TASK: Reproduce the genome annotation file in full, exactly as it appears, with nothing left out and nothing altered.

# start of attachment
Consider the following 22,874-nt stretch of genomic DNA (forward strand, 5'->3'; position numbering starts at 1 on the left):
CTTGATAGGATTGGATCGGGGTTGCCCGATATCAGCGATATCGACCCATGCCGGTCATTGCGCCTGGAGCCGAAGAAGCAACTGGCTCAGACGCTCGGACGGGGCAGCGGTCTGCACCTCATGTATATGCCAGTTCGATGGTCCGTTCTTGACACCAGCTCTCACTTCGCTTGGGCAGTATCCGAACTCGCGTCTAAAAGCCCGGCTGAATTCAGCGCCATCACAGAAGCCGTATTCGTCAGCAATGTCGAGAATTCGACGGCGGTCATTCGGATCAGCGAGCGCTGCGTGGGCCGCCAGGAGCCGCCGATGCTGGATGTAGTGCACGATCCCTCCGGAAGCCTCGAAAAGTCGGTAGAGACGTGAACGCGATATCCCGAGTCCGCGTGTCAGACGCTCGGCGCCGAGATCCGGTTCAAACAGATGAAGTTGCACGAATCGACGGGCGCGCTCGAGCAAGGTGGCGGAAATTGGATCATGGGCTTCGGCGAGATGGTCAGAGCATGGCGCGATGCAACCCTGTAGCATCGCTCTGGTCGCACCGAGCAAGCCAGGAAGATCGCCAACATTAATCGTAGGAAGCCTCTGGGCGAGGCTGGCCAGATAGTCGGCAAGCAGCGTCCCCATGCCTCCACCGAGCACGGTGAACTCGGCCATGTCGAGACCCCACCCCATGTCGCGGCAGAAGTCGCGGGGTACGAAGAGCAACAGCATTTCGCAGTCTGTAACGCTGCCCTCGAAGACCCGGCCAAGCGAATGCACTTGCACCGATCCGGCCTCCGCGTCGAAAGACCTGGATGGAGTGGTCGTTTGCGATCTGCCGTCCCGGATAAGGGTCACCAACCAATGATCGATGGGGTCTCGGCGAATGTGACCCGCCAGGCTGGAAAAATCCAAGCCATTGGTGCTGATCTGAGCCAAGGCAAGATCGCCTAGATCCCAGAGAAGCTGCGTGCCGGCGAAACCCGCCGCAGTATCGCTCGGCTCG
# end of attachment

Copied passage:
Consider the following 22,874-nt stretch of genomic DNA (forward strand, 5'->3'; position numbering starts at 1 on the left):
CTTGATAGGATTGGATCGGGGTTGCCCGATATCAGCGATATCGACCCATGCCGGTCATTGCGCCTGGAGCCGAAGAAGCAACTGGCTCAGACGCTCGGACGGGGCAGCGGTCTGCACCTCATGTATATGCCAGTTCGATGGTCCGTTCTTGACACCAGCTCTCACTTCGCTTGGGCAGTATCCGAACTCGCGTCTAAAAGCCCGGCTGAATTCAGCGCCATCACAGAAGCCGTATTCGTCAGCAATGTCGAGAATTCGACGGCGGTCATTCGGATCAGCGAGCGCTGCGTGGGCCGCCAGGAGCCGCCGATGCTGGATGTAGTGCACGATCCCTCCGGAAGCCTCGAAAAGTCGGTAGAGACGTGAACGCGATATCCCGAGTCCGCGTGTCAGACGCTCGGCGCCGAGATCCGGTTCAAACAGATGAAGTTGCACGAATCGACGGGCGCGCTCGAGCAAGGTGGCGGAAATTGGATCATGGGCTTCGGCGAGATGGTCAGAGCATGGCGCGATGCAACCCTGTAGCATCGCTCTGGTCGCACCGAGCAAGCCAGGAAGATCGCCAACATTAATCGTAGGAAGCCTCTGGGCGAGGCTGGCCAGATAGTCGGCAAGCAGCGTCCCCATGCCTCCACCGAGCACGGTGAACTCGGCCATGTCGAGACCCCACCCCATGTCGCGGCAGAAGTCGCGGGGTACGAAGAGCAACAGCATTTCGCAGTCTGTAACGCTGCCCTCGAAGACCCGGCCAAGCGAATGCACTTGCACCGATCCGGCCTCCGCGTCGAAAGACCTGGATGGAGTGGTCGTTTGCGATCTGCCGTCCCGGATAAGGGTCACCAACCAATGATCGATGGGGTCTCGGCGAATGTGACCCGCCAGGCTGGAAAAATCCAAGCCATTGGTGCTGATCTGAGCCAAGGCAAGATCGCCTAGATCCCAGAGAAGCTGCGTGCCGGCGAAACCCGCCGCAGTATCGCTCGGCTCG